I get that people love a redemption story. Man screws up, apologizes, reforms himself, and does well. I’m all for giving someone a second chance. But A-Rod already had his second chance after getting busted the first time. He blew it. After promising he would not do it again in the future, he cheated AGAIN. And then after he got caught, he denied it. He wasn’t contrite. He didn’t apologize. He didn’t beg for forgiveness. Instead, he threw the equivalent of a child’s tantrum, suing everyone in sight. He still hasn’t ever admitted he used anything illegal because he doesn’t want to get sued.
Despite mountains of evidence to the contrary, he swore up and down he didn’t cheat. He lied to everyone. He took Yankees fans for fools, and lied to their faces time and time again. He showed no respect for them or the uniform. He sued Yankees fans’ favorite team. He literally went to war legally with the Yankees. He sent Joe Tacopina around grandstanding like he was some kind of victim, when he was in fact a serial cheater and liar that deserved no one’s sympathy.
What happened in the end, when the lawsuits were finally going to go to court? Rodriguez dropped them all because he knew he was guilty, and the evidence proved it. He called the troops back to base in his little legal war because it was a battle he couldn’t win and he knew it. He tucked his tail between his legs and went home. He made all the people that defended him look like fools.
I don’t understand how more Yankees fans, especially the fans that stood up for him, are not more personally insulted by what he did, and how he treated them and the Yankees organization after getting caught. Doesn’t getting lied to constantly bother you? He took you for granted. How can you believe he has actually learned from this second mistake and is a different person? How can you buy it when he has lied so convincingly before so many times?
Fool me once, shame on you. Fool me twice? Shame on me.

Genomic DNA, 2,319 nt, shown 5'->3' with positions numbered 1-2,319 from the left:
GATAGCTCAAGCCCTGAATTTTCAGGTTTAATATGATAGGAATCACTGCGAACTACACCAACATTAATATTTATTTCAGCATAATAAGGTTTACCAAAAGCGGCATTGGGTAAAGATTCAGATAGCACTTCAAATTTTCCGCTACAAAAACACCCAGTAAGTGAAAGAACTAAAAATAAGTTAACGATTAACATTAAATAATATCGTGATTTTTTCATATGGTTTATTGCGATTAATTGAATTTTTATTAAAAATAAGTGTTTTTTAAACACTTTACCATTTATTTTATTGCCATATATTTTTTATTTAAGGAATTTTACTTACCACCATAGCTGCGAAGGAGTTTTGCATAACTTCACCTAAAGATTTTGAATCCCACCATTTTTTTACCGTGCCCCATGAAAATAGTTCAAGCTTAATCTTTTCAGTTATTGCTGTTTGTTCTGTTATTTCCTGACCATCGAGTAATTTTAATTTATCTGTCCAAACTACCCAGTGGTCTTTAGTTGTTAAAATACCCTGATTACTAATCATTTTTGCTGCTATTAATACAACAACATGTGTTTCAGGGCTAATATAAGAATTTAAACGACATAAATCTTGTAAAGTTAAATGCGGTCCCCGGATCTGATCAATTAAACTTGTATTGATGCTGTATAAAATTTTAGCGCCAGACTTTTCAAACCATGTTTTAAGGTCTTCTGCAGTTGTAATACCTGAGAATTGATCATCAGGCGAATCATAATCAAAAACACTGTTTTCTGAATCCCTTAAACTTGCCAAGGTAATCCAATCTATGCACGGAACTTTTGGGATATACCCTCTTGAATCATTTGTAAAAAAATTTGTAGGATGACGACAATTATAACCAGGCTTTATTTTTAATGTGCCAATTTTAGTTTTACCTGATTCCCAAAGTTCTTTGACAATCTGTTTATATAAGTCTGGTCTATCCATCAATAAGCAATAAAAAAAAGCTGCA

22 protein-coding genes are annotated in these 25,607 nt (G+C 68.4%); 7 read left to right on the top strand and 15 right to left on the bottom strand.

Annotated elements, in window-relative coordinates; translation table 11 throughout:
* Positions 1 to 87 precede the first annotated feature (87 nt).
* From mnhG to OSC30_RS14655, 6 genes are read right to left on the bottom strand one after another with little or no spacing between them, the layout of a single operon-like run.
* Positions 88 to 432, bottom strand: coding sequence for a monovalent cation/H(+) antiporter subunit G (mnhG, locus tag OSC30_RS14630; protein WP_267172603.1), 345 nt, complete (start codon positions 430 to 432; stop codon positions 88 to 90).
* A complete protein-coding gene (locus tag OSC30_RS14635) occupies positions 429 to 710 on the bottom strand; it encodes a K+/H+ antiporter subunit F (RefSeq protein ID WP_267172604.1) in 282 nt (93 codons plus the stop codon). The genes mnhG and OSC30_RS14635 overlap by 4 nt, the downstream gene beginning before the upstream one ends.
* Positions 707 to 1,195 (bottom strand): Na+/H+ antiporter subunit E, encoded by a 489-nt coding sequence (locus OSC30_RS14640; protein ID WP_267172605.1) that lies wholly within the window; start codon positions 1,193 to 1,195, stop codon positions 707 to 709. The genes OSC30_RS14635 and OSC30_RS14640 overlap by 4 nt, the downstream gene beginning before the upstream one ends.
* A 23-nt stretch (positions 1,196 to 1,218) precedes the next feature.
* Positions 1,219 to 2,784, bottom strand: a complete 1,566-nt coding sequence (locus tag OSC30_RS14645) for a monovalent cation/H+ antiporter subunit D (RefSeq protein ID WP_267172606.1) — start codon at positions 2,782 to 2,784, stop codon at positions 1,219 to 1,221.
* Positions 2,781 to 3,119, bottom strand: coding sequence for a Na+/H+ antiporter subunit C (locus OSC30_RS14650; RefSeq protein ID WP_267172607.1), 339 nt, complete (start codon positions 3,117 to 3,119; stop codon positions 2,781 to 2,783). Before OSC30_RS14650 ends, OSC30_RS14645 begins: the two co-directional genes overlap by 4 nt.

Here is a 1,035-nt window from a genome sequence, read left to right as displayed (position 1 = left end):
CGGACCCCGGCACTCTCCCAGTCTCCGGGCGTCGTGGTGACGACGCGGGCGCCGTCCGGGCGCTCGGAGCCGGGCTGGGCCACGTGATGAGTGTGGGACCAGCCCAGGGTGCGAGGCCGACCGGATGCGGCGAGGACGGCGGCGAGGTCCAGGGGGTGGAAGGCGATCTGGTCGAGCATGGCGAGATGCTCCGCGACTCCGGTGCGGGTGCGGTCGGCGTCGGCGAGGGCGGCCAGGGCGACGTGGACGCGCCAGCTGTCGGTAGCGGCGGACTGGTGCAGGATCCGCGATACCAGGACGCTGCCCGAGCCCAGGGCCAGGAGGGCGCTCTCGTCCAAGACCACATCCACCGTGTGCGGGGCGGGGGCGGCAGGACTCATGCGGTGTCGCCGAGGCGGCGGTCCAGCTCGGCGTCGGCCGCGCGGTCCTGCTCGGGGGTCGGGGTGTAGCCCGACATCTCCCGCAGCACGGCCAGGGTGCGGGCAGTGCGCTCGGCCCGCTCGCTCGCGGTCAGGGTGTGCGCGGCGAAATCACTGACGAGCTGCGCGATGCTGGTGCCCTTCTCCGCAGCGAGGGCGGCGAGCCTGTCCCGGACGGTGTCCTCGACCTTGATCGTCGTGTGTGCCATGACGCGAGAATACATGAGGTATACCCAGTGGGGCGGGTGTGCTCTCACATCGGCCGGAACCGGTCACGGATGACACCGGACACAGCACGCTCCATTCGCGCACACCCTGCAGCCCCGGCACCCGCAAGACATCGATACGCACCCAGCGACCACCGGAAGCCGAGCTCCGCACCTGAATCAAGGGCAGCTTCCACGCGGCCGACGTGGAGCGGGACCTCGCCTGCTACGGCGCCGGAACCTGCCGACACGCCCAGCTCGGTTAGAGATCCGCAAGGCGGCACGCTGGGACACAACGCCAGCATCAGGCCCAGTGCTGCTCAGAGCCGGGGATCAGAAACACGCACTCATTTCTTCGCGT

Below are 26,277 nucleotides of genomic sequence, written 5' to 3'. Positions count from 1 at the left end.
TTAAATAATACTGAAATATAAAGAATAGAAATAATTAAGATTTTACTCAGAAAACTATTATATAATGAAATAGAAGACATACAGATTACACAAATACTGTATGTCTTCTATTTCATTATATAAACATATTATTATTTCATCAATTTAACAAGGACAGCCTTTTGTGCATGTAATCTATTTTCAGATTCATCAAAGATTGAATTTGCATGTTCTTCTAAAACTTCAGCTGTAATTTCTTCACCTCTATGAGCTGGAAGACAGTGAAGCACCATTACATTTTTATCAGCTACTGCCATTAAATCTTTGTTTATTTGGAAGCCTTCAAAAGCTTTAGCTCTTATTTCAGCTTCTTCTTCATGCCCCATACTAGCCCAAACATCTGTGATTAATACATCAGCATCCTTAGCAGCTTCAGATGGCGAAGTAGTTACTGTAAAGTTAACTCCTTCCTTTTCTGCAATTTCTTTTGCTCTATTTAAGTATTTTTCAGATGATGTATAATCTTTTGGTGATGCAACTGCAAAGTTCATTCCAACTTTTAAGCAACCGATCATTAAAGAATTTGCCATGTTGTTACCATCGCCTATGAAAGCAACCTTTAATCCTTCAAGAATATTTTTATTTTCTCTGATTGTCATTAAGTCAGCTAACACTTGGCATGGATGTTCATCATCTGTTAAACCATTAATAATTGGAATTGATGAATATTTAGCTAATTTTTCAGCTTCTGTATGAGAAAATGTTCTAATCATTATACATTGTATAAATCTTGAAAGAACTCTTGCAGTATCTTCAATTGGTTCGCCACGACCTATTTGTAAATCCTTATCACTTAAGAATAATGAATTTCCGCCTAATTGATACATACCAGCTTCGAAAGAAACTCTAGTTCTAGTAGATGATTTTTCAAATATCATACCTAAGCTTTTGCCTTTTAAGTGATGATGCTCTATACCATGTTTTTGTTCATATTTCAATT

Rodriguez’s behemoth contract, which is still constraining the Yankees spending, was obtained on fraudulent achievements. If the Yankees had known he was a PED user before he opted out of his contract, they never would have given him that extension (and shouldn’t have anyway, thanks Hank Steinbrenner). He, if not legally, then in principal, defrauded the Yankees. It has hurt the team and their chances of winning. I don’t understand why Yankees fans don’t care about that.
I get winning and production in sports solves all problems. I do. We’ve seen it a thousand times. He does well, and you love him because he helps the team win. Cool. But this goes beyond that. This is celebrating a statistical achievement that was a product of cheating. It is a meaningless number. He won’t be in the Hall of Fame. It’s a fraud, just like the man.
You don’t have to boo him every time he steps to the plate. He plays for your team. I get that. Cheer when he does well to help the team, but don’t cheer this. Don’t celebrate the pursuit of 3,000 like it matters because it doesn’t. Don’t make him feel like everything he has done in the past is okay. Don’t treat him like some kind of conquering hero. He’s not that. Rodriguez hasn’t done anything to earn that. Cheer Ichiro when he gets to 3,000 hits because he got there the right way.
I ask Yankees fans to think back to what they thought of San Francisco Giants fans as they cheered Barry Bonds with virtual blindfolds over their eyes. Think of how ridiculous Cardinals fans looked as they bought into McGwire’s claim of innocence. Don’t be like those fans. Everyone else around baseball is laughing at you.
Yankees fans like to think their organizations stands for a level of class, respect, and the Yankee way. Doing things the right way, like Jeter and Rivera did, mattered. Or maybe that’s the deal now. Maybe doing things honestly and the right way just doesn’t matter to people. Maybe society has degenerated that much.
Be better than that. I beg you. Please. Don’t do that. Don’t make the fan base look like a laughing stock in the eyes of the nation. Because right now, that’s exactly what you are.
For everything New York sports, follow John on Twitter at @Schmeelk